# Unit 3 Populations Chapter 5 Characteristics of Populations

• Slides: 35

Unit 3: Populations Chapter 5

Characteristics of Populations • Three important characteristics of population are: 1. Its geographic distribution 2. Its density 3. And its growth rate

Geographic Distribution • Geographic Distribution, or range, is a term that describes the area inhabited by a population

Population Density • Population Density is the number of individuals per unit area

Growth Rate • Growth rate is the number of births minus the number of deaths in a given area, also taking into affect immigration and emigration.

Factors that affect Growth Rate • Three factors can affect population size 1. The number of births 2. The number of deaths 3. The number of individuals that enter (immigrate into) or leave (emigrate out of) the population

Populations • Generally, populations grow if more individuals are born than die in any period of time Birthrate > Death Rate

Moving in and out • Immigration – the movement of individuals into an area – can make a population increase • Emigration – the movement of individuals out of an area – can make the population decrease

Exponential Growth • If a population has abundant space and food, and is protected from predators and disease, then the organisms in that population will multiply and the populating size will increase. • Exponential growth – occurs when the individuals in a population reproduce at a constant rate (i. e. bacteria, humans)

Exponential Growth • Under IDEAL CONDITIONS with UNLIMITED RESOURCES, a population with grow exponentially • Will show a “J-Curve” graph

Logistic Growth • As resources become less available, the growth of a population slows or stops – Run out of space – Run out of food – Not enough clean water • Logistic Growth occurs when a population’s growth slows or stops following a period of exponential growth.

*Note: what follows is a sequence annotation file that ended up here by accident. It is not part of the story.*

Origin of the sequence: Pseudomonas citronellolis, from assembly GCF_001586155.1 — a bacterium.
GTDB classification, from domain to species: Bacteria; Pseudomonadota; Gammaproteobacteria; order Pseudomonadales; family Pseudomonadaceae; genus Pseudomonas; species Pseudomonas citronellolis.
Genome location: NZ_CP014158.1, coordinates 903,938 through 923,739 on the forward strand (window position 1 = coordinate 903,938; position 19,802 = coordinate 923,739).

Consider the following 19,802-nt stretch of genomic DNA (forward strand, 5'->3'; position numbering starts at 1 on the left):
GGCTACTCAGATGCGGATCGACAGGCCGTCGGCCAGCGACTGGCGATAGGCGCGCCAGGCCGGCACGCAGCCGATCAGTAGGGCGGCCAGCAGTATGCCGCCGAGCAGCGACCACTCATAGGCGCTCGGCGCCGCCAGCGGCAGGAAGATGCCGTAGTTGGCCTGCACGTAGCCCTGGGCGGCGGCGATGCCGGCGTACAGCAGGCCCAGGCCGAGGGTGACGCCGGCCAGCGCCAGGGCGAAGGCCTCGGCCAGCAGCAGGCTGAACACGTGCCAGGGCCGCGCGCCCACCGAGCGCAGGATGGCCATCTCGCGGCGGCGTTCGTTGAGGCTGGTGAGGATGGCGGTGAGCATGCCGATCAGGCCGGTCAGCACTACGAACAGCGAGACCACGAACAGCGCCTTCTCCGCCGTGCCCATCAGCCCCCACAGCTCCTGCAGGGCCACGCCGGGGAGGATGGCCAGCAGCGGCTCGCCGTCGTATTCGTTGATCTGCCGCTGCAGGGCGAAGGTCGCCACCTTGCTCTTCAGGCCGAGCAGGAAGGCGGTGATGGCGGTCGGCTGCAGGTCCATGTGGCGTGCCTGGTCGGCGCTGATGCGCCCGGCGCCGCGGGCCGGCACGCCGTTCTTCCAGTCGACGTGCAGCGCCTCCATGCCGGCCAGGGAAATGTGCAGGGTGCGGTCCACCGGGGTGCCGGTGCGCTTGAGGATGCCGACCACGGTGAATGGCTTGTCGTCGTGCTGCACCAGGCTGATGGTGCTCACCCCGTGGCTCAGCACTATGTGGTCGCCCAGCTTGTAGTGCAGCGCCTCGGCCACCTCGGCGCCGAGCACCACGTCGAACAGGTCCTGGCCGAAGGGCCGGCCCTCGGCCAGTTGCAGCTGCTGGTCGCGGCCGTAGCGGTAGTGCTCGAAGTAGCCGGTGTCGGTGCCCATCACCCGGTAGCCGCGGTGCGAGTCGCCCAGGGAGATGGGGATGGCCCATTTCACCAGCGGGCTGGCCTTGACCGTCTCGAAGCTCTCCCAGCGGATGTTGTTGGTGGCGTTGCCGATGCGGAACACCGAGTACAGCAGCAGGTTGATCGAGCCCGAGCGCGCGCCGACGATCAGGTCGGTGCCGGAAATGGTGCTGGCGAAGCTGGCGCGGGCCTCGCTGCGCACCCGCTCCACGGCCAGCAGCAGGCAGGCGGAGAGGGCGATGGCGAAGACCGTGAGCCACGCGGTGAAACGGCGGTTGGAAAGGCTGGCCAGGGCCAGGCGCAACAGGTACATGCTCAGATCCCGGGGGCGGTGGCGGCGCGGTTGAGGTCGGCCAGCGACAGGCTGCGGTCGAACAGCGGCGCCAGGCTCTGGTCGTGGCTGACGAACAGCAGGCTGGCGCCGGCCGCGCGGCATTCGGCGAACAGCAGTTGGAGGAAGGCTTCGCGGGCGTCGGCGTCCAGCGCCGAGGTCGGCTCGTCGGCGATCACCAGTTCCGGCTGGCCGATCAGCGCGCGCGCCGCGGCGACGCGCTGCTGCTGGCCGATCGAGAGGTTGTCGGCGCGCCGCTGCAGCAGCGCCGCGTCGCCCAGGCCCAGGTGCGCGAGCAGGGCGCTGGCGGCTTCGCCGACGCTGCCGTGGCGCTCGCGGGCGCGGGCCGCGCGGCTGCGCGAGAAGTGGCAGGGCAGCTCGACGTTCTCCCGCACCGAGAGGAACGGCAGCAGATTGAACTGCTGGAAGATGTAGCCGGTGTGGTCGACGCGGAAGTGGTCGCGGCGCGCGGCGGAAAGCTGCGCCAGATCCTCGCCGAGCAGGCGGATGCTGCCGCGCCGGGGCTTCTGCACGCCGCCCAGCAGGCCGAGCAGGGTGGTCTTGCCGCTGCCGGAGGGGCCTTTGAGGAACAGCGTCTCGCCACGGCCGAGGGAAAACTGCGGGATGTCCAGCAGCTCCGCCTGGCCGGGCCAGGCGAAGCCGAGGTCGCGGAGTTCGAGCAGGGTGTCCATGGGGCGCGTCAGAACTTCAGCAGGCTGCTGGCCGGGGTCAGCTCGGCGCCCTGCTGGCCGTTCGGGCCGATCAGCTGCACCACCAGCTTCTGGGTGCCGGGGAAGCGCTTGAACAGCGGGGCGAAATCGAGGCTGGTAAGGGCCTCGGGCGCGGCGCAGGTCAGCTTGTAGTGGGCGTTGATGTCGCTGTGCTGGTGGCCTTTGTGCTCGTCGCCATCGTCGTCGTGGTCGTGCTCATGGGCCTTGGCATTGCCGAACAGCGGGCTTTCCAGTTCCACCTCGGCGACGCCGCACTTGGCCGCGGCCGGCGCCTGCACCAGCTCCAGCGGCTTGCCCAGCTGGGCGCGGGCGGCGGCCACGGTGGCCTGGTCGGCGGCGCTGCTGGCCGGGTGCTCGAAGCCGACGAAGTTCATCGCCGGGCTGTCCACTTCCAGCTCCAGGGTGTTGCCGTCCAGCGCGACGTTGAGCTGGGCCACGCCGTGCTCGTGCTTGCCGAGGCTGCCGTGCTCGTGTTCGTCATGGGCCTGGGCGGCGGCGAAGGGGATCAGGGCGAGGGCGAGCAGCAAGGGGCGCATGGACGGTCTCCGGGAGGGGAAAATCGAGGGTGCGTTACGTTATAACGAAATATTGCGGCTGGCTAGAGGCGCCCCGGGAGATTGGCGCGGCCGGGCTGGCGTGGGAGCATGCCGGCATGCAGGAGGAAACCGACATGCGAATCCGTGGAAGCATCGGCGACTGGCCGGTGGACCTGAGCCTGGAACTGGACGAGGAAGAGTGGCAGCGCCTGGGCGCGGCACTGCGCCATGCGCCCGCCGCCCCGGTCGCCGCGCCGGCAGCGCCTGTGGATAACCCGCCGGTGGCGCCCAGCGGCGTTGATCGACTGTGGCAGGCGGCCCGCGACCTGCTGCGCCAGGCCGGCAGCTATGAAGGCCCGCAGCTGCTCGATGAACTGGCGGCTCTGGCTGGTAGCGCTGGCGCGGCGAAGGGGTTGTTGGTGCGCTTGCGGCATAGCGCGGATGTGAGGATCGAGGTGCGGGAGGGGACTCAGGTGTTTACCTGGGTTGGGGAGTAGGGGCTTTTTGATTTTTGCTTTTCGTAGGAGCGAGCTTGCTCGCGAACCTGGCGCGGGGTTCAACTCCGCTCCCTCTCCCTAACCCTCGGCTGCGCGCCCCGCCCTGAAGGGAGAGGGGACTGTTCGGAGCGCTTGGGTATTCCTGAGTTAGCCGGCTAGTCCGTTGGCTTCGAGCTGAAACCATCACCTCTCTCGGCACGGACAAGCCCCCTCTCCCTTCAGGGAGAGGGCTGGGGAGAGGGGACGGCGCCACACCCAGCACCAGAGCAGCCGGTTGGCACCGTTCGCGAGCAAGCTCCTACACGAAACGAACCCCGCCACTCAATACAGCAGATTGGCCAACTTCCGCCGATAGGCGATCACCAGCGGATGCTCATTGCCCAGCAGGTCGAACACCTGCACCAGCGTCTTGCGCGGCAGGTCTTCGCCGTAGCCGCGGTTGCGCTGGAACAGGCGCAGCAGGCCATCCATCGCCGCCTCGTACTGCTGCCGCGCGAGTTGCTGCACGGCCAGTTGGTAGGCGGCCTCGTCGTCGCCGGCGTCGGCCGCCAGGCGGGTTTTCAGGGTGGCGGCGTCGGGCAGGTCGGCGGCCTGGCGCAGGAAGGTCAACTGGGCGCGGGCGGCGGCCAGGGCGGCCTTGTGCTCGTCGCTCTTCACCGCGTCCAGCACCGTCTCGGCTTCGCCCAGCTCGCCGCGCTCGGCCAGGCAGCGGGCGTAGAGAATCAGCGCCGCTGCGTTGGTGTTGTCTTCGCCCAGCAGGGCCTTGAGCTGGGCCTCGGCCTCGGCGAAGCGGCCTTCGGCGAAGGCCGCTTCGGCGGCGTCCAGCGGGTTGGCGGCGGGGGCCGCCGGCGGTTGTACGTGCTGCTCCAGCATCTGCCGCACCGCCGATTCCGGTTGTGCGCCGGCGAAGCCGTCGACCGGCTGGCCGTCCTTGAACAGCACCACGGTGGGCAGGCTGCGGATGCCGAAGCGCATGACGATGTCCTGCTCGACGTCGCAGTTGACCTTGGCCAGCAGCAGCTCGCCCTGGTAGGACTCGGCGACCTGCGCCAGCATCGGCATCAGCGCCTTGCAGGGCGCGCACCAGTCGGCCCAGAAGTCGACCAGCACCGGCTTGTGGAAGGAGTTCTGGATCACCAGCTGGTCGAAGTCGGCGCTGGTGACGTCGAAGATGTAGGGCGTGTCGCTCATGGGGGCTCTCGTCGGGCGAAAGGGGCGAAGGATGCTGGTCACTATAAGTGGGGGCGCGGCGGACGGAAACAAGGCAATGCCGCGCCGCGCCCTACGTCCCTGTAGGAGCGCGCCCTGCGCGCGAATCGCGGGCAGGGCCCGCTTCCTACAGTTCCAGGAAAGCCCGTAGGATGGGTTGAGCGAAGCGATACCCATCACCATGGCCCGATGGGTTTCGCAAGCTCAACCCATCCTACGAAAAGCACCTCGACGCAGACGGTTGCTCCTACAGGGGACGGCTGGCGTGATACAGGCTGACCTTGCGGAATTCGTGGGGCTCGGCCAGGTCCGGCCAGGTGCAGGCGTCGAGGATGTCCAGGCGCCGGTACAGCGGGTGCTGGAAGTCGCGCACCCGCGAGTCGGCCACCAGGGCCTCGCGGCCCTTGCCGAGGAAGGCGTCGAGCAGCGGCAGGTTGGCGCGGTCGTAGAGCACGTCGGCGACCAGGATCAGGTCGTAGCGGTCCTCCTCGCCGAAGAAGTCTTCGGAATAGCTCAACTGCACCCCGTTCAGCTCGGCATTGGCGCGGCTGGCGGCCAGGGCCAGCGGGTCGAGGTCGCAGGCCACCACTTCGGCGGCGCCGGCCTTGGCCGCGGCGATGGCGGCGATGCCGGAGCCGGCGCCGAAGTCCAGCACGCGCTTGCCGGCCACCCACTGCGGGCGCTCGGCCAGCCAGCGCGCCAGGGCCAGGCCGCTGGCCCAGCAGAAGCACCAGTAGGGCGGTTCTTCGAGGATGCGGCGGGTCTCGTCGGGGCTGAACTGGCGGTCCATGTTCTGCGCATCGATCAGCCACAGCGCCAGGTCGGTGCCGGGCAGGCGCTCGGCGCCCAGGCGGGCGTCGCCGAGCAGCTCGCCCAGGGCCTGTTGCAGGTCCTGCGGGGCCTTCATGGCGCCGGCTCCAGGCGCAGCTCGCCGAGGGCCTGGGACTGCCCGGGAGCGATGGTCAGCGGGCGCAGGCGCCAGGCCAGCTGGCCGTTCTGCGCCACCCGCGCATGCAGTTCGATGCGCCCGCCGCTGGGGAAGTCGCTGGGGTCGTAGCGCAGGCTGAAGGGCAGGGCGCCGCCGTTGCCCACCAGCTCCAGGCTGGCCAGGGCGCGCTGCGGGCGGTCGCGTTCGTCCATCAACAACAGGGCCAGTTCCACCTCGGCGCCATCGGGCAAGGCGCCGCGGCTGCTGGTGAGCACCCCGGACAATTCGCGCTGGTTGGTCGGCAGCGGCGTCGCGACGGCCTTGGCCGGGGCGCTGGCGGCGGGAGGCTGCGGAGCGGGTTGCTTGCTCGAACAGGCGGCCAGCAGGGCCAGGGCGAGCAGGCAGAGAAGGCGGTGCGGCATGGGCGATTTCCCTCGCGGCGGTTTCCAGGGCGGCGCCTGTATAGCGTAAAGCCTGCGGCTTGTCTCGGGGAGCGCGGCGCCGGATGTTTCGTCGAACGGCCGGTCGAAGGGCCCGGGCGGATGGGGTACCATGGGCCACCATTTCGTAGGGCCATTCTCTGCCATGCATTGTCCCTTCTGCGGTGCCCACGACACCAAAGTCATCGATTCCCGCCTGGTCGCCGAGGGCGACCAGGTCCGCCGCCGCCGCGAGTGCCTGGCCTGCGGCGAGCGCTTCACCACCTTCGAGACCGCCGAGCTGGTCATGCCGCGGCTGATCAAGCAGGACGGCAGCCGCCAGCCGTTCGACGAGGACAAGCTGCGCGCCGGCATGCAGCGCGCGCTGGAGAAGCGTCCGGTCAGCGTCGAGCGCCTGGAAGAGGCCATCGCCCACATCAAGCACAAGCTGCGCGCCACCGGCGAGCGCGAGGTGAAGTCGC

Carrying Capacity • Carrying Capacity- The largest number of individuals of a population that a given environment can support

PDN Review 1. List three characteristics that are used to describe a population 2. What factors can change a population’s size? 3. What is the difference between exponential growth and logistic growth? 4. What is meant by population density? 5. Define carrying capacity.

Limits to Growth • Back to the sea otters, – When their population declines, something has changed with their birth rates or death rates – Or between that rates of immigration and emigration • What caused the otter population to decrease to greatly? ?

Factors that impact populations • The hunters are considered a limiting factor • A Limiting Factor is a factor that causes population growth to decrease – A limiting factor that is caused by or made worse by high population (density) is known as a density-dependent factor – A limiting factor that is NOT caused by a high population is known as a density-independent factor

Density-Dependent Factors • A limiting factor that depends on population size is called a density-dependent limiting factor • These factors become limited only when the population density reaches a certain level • Some examples: (YOU MUST KNOW THESE!!) competition, predation, diseases, and parasitism